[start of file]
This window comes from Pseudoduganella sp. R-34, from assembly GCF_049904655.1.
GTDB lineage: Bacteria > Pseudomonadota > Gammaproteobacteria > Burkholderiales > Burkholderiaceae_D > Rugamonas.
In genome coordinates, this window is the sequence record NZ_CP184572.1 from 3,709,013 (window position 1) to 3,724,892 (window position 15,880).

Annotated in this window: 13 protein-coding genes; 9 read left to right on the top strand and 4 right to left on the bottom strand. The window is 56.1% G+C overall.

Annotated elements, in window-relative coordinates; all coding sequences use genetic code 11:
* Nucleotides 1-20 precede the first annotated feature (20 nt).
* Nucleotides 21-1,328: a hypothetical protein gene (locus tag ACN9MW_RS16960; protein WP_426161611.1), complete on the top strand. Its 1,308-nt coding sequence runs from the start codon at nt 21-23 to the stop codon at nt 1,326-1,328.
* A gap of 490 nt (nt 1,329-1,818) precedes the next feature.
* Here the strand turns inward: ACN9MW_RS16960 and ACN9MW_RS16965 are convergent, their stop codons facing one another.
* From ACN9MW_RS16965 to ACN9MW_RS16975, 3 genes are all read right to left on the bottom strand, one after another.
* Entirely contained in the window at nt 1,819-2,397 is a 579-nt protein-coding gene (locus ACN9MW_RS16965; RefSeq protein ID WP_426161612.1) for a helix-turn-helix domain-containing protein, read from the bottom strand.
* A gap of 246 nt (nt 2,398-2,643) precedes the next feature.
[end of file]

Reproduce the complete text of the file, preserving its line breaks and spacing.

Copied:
This window comes from Pseudoduganella sp. R-34, from assembly GCF_049904655.1.
GTDB lineage: Bacteria > Pseudomonadota > Gammaproteobacteria > Burkholderiales > Burkholderiaceae_D > Rugamonas.
In genome coordinates, this window is the sequence record NZ_CP184572.1 from 3,709,013 (window position 1) to 3,724,892 (window position 15,880).

Annotated in this window: 13 protein-coding genes; 9 read left to right on the top strand and 4 right to left on the bottom strand. The window is 56.1% G+C overall.

Annotated elements, in window-relative coordinates; all coding sequences use genetic code 11:
* Nucleotides 1-20 precede the first annotated feature (20 nt).
* Nucleotides 21-1,328: a hypothetical protein gene (locus tag ACN9MW_RS16960; protein WP_426161611.1), complete on the top strand. Its 1,308-nt coding sequence runs from the start codon at nt 21-23 to the stop codon at nt 1,326-1,328.
* A gap of 490 nt (nt 1,329-1,818) precedes the next feature.
* Here the strand turns inward: ACN9MW_RS16960 and ACN9MW_RS16965 are convergent, their stop codons facing one another.
* From ACN9MW_RS16965 to ACN9MW_RS16975, 3 genes are all read right to left on the bottom strand, one after another.
* Entirely contained in the window at nt 1,819-2,397 is a 579-nt protein-coding gene (locus ACN9MW_RS16965; RefSeq protein ID WP_426161612.1) for a helix-turn-helix domain-containing protein, read from the bottom strand.
* A gap of 246 nt (nt 2,398-2,643) precedes the next feature.